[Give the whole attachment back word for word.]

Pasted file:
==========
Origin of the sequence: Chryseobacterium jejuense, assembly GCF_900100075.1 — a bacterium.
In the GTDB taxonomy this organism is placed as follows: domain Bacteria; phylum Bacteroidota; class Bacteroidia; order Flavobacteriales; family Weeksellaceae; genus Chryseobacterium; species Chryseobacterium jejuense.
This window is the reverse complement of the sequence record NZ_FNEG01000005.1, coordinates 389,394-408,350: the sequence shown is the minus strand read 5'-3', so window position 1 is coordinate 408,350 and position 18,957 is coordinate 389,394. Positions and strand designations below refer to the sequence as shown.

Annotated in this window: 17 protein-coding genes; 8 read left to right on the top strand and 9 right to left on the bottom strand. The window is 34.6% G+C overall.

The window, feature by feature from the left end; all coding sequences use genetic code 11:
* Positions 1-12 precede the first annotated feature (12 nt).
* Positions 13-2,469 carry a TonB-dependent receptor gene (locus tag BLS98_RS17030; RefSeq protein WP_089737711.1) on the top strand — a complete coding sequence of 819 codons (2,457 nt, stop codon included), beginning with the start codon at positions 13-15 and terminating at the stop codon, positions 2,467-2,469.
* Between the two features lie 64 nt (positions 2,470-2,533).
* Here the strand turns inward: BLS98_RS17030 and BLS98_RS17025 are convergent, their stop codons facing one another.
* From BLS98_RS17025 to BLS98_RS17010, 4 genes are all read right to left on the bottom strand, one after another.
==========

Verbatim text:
Origin of the sequence: Chryseobacterium jejuense, assembly GCF_900100075.1 — a bacterium.
In the GTDB taxonomy this organism is placed as follows: domain Bacteria; phylum Bacteroidota; class Bacteroidia; order Flavobacteriales; family Weeksellaceae; genus Chryseobacterium; species Chryseobacterium jejuense.
This window is the reverse complement of the sequence record NZ_FNEG01000005.1, coordinates 389,394-408,350: the sequence shown is the minus strand read 5'-3', so window position 1 is coordinate 408,350 and position 18,957 is coordinate 389,394. Positions and strand designations below refer to the sequence as shown.

Annotated in this window: 17 protein-coding genes; 8 read left to right on the top strand and 9 right to left on the bottom strand. The window is 34.6% G+C overall.

The window, feature by feature from the left end; all coding sequences use genetic code 11:
* Positions 1-12 precede the first annotated feature (12 nt).
* Positions 13-2,469 carry a TonB-dependent receptor gene (locus tag BLS98_RS17030; RefSeq protein WP_089737711.1) on the top strand — a complete coding sequence of 819 codons (2,457 nt, stop codon included), beginning with the start codon at positions 13-15 and terminating at the stop codon, positions 2,467-2,469.
* Between the two features lie 64 nt (positions 2,470-2,533).
* Here the strand turns inward: BLS98_RS17030 and BLS98_RS17025 are convergent, their stop codons facing one another.
* From BLS98_RS17025 to BLS98_RS17010, 4 genes are all read right to left on the bottom strand, one after another.